By Gallagher & Schleicher

This is going to be about guns. Please don’t shout till you’ve read the whole thing.

We are temporarily setting aside glib attempts at satire to write frankly about a uniquely American problem that is literally spilling our blood across the land, in schools, cinemas and, again, houses of worship.

The pattern is all too familiar. Another “breaking news” feed about yet another gun massacre. A brief pause. Was the shooter insane (white) or a terrorist (non-white)? We at least know it’s a male. From there social media outrage will fall into the usual grooves (liberals: ban such guns; conservatives: liberty!), thoughts and prayers will proliferate and then…silence.

So let’s pause.

Between us, we grew up owning a gun before a driver’s license, worked in mental-health advocacy, have dealt with clients and others who struggle through depression and the other hostage-holders of the brain, and represented several psychiatrists. These experiences didn’t make us experts in psychiatry or gun violence. But they did open our eyes to a number of harsh realities that play out over and over in communities around the United States, most recently in Sutherland Springs, Texas, not too far from where we both grew up.

So here’s the thing (or a few things, actually):

Where there are guns, there is death. And where there are a lot of guns, there is a lot of death. It’s that simple. Guns are like bacteria — sometimes protective but often lethally destructive. This is not to say they should be eradicated. This won’t happen. Nor is it a license to pretend they are benign objects of neutrality. They are not.

Mass killings capture headlines but, in germ terms, only reflect the moments of peak infection. Guns do more damage in the United States, quantitatively, day in and day out, whether as instruments of crime, domestic violence or via accidents.

This is a uniquely American misery. No other developed economy endures the rate of death and injury due to firearms as the United States. This is a fact.

So we have a dilemma. We are awash in constitutionally protected weaponry and we are awash in our own blood. Solutions are elusive and we’re too quick to reject ideas worth pursuing because we assume they won’t go far enough (some liberals) or any effort comes at the price of freedom (some conservatives).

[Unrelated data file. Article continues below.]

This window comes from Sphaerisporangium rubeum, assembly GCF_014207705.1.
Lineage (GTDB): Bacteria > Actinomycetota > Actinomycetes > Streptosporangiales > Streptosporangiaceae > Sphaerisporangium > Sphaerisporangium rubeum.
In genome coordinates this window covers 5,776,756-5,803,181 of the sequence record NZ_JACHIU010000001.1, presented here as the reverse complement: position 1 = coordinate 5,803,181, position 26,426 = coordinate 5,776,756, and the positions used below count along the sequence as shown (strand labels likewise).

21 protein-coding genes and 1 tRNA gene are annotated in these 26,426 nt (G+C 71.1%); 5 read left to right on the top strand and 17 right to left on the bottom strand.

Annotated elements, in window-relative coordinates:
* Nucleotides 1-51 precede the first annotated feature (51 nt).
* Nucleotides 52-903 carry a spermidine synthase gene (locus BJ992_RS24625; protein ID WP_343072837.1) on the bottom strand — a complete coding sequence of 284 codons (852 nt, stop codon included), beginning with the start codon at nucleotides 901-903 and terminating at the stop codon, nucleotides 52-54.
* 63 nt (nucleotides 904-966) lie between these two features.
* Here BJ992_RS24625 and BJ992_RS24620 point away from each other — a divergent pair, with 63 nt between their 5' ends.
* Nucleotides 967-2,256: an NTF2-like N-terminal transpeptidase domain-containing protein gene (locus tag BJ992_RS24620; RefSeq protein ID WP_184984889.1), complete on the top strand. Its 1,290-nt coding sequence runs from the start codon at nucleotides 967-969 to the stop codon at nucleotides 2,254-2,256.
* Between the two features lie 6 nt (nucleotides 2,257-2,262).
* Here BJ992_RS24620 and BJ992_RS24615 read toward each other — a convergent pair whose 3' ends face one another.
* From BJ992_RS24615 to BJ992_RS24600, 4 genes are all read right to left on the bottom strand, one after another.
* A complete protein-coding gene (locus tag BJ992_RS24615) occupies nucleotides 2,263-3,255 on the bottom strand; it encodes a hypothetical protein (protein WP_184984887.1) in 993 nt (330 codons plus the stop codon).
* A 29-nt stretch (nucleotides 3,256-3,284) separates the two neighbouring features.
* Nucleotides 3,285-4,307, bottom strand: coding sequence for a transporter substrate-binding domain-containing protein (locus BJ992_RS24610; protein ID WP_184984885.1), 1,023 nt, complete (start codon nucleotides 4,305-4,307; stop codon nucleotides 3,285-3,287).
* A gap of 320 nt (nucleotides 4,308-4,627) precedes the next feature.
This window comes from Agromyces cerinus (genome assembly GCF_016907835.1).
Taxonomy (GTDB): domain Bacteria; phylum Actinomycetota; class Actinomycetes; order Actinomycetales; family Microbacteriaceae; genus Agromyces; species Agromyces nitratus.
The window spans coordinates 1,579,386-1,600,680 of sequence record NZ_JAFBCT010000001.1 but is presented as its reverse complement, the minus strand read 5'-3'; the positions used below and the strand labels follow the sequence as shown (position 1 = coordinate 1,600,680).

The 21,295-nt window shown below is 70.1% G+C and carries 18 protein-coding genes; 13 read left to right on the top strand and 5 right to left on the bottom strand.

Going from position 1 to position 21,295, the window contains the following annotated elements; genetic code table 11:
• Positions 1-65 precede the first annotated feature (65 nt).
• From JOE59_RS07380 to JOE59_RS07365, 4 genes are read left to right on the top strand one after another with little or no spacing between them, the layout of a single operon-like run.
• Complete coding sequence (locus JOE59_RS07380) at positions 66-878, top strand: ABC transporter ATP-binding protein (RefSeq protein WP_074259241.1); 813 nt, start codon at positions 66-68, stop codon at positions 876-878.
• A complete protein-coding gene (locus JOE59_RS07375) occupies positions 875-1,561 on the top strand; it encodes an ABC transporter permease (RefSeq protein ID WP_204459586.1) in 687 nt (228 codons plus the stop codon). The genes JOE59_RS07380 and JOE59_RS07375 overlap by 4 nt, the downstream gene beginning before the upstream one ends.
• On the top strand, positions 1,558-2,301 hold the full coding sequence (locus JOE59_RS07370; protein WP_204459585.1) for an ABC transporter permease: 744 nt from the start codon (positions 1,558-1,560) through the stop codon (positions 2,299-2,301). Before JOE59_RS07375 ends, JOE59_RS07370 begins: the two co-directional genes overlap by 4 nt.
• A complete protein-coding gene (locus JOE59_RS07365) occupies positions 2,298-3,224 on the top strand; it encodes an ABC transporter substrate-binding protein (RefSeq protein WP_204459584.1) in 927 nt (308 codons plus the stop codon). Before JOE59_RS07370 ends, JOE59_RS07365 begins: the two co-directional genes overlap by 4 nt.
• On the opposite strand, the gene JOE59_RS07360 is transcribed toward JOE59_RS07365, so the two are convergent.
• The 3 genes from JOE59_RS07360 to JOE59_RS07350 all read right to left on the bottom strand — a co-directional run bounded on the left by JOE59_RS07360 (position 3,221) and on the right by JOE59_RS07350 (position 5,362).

So let’s set aside a few distractions. Nobody walks into a church, school or cinema and shoots up the place without having some kind of mental illness or at least a whole lot of hate. Their rage may be framed by their politics, faith or economic disenfranchisement. The president’s right, all countries deal with people like that. The difference is that in the United States it is far easier than in other Westernized democracies to get a handgun, semi-automatic rifle or a weapon altered to mimic an assault rifle.

Nobody kills and maims dozens of people at a time without easy access to military-grade weaponry. Yes, there are those who kill with cars or trucks, but these are not designed for death and access to them is regulated.

Thank goodness there is occasionally a good guy with a gun. But as policy, this is sub-zero sum — bad math for life when the ratio is 1:25.

And, setting aside accidents, we must concede that people willing to kill or hurt others are not likely to be deterred by laws. But this doesn’t mean we should make it easy for them to do so. Minors buy alcohol, pedophiles sell child porn and people shirk their taxes. We prosecute all, fully, and hold manufacturers accountable for output and use in virtually every other area of business and commerce. Why are guns different? Are they the last holy thing in America?

Solutions are possible but cannot start from universal intransigence. All sides will have to find agreement on a few key points of mutual interest. Safety in public places seems like a good place to start. No, we’ll never eliminate all gun crime or accidents and, yes, we’ll have to contemplate some limits on access. No one (at least that we regularly hear from) is calling for an end to hunting or for confiscating that handgun in your locked safe at home.

We don’t expect last Sunday’s massacre to catalyze change anymore than the hundreds of other incidents endured by communities around the country. But hope can go beyond expectation — and so, once again, we hope we all can wake up, meet somewhere in the middle and start rolling down the numbers.

Routine mass murder is not what our ancestors intended by “American Exceptionalism.” It is not normal. Or at least it need not be.

David Gallagher is a transplanted Texan, living and working in London and tweeting @TBoneGallagher. David Schleicher is an attorney who splits his time between Waco, D.C. and Houston, tweeting @TheContranym. This piece originally appeared in the Waco Tribune-Herald on November 12, 2017, where the Davids are on the Board of Contributors.

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